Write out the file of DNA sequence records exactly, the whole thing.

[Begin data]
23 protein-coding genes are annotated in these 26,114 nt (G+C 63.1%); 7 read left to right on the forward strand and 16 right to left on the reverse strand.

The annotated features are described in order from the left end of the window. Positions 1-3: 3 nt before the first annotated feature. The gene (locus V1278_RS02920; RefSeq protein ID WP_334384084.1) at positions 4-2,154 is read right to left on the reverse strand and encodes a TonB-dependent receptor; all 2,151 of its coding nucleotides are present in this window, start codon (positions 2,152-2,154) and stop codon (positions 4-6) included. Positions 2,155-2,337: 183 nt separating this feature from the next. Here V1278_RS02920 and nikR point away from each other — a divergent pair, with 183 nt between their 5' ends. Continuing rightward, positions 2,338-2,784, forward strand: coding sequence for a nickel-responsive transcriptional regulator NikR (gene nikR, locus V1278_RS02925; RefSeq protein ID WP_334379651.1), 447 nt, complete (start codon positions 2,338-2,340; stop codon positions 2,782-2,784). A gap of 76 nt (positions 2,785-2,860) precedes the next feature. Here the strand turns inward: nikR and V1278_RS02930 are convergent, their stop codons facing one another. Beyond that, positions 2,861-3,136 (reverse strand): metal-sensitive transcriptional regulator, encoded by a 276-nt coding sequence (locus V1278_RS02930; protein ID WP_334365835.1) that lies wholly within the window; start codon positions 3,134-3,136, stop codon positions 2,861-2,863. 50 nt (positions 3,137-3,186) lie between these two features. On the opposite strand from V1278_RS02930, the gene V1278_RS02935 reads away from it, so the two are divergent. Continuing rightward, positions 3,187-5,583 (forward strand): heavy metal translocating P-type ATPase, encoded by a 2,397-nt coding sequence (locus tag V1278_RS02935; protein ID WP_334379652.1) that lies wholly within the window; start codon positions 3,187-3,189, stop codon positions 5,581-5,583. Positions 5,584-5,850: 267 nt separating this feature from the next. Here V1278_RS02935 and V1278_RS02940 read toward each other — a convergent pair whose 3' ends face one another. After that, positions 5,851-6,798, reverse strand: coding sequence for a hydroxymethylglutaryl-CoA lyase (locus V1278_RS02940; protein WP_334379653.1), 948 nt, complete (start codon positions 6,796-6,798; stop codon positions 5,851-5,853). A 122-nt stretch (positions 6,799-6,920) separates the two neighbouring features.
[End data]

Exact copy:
23 protein-coding genes are annotated in these 26,114 nt (G+C 63.1%); 7 read left to right on the forward strand and 16 right to left on the reverse strand.

The annotated features are described in order from the left end of the window. Positions 1-3: 3 nt before the first annotated feature. The gene (locus V1278_RS02920; RefSeq protein ID WP_334384084.1) at positions 4-2,154 is read right to left on the reverse strand and encodes a TonB-dependent receptor; all 2,151 of its coding nucleotides are present in this window, start codon (positions 2,152-2,154) and stop codon (positions 4-6) included. Positions 2,155-2,337: 183 nt separating this feature from the next. Here V1278_RS02920 and nikR point away from each other — a divergent pair, with 183 nt between their 5' ends. Continuing rightward, positions 2,338-2,784, forward strand: coding sequence for a nickel-responsive transcriptional regulator NikR (gene nikR, locus V1278_RS02925; RefSeq protein ID WP_334379651.1), 447 nt, complete (start codon positions 2,338-2,340; stop codon positions 2,782-2,784). A gap of 76 nt (positions 2,785-2,860) precedes the next feature. Here the strand turns inward: nikR and V1278_RS02930 are convergent, their stop codons facing one another. Beyond that, positions 2,861-3,136 (reverse strand): metal-sensitive transcriptional regulator, encoded by a 276-nt coding sequence (locus V1278_RS02930; protein ID WP_334365835.1) that lies wholly within the window; start codon positions 3,134-3,136, stop codon positions 2,861-2,863. 50 nt (positions 3,137-3,186) lie between these two features. On the opposite strand from V1278_RS02930, the gene V1278_RS02935 reads away from it, so the two are divergent. Continuing rightward, positions 3,187-5,583 (forward strand): heavy metal translocating P-type ATPase, encoded by a 2,397-nt coding sequence (locus tag V1278_RS02935; protein ID WP_334379652.1) that lies wholly within the window; start codon positions 3,187-3,189, stop codon positions 5,581-5,583. Positions 5,584-5,850: 267 nt separating this feature from the next. Here V1278_RS02935 and V1278_RS02940 read toward each other — a convergent pair whose 3' ends face one another. After that, positions 5,851-6,798, reverse strand: coding sequence for a hydroxymethylglutaryl-CoA lyase (locus V1278_RS02940; protein WP_334379653.1), 948 nt, complete (start codon positions 6,796-6,798; stop codon positions 5,851-5,853). A 122-nt stretch (positions 6,799-6,920) separates the two neighbouring features.